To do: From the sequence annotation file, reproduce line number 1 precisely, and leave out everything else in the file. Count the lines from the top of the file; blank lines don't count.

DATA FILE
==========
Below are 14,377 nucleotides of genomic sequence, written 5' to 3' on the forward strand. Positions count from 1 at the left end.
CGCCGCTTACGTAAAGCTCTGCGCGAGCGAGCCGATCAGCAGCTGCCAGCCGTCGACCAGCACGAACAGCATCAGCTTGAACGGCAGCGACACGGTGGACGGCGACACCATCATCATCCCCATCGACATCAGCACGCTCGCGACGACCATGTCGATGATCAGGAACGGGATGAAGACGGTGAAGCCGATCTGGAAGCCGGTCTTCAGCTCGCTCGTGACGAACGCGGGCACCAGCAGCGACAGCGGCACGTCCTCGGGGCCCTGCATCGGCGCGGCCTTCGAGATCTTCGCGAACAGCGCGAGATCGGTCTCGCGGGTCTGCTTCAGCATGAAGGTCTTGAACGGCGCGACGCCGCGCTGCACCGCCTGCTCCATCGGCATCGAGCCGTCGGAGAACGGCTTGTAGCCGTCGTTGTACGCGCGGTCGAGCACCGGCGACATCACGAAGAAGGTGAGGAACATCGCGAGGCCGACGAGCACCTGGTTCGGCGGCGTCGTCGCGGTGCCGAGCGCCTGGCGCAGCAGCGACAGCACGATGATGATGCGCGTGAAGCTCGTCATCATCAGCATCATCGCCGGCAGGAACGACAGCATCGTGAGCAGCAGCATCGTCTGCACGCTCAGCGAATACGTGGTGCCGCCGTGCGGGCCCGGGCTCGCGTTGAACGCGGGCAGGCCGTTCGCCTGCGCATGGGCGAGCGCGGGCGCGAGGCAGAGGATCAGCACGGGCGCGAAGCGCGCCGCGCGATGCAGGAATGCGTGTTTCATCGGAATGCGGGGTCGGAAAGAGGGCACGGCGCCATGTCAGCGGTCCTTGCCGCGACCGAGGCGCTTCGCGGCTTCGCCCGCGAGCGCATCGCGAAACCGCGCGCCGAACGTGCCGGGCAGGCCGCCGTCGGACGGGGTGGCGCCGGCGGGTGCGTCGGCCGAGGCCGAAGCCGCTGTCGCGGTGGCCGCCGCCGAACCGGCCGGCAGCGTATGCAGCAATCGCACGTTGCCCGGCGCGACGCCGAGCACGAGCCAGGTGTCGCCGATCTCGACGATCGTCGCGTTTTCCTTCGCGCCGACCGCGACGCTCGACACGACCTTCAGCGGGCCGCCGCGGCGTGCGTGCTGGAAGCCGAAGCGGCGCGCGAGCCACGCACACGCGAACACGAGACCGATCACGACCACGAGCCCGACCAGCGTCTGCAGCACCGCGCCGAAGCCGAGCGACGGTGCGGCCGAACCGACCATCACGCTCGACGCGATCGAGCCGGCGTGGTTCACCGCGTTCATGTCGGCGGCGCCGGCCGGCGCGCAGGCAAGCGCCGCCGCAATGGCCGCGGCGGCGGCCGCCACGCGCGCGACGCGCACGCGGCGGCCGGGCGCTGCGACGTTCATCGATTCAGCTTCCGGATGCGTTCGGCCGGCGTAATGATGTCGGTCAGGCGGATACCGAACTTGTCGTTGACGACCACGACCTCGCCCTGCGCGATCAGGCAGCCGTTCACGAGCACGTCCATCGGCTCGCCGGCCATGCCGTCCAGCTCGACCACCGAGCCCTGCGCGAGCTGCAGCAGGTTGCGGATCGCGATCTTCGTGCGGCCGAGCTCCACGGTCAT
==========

Below are 14,377 nucleotides of genomic sequence, written 5' to 3' on the forward strand. Positions count from 1 at the left end.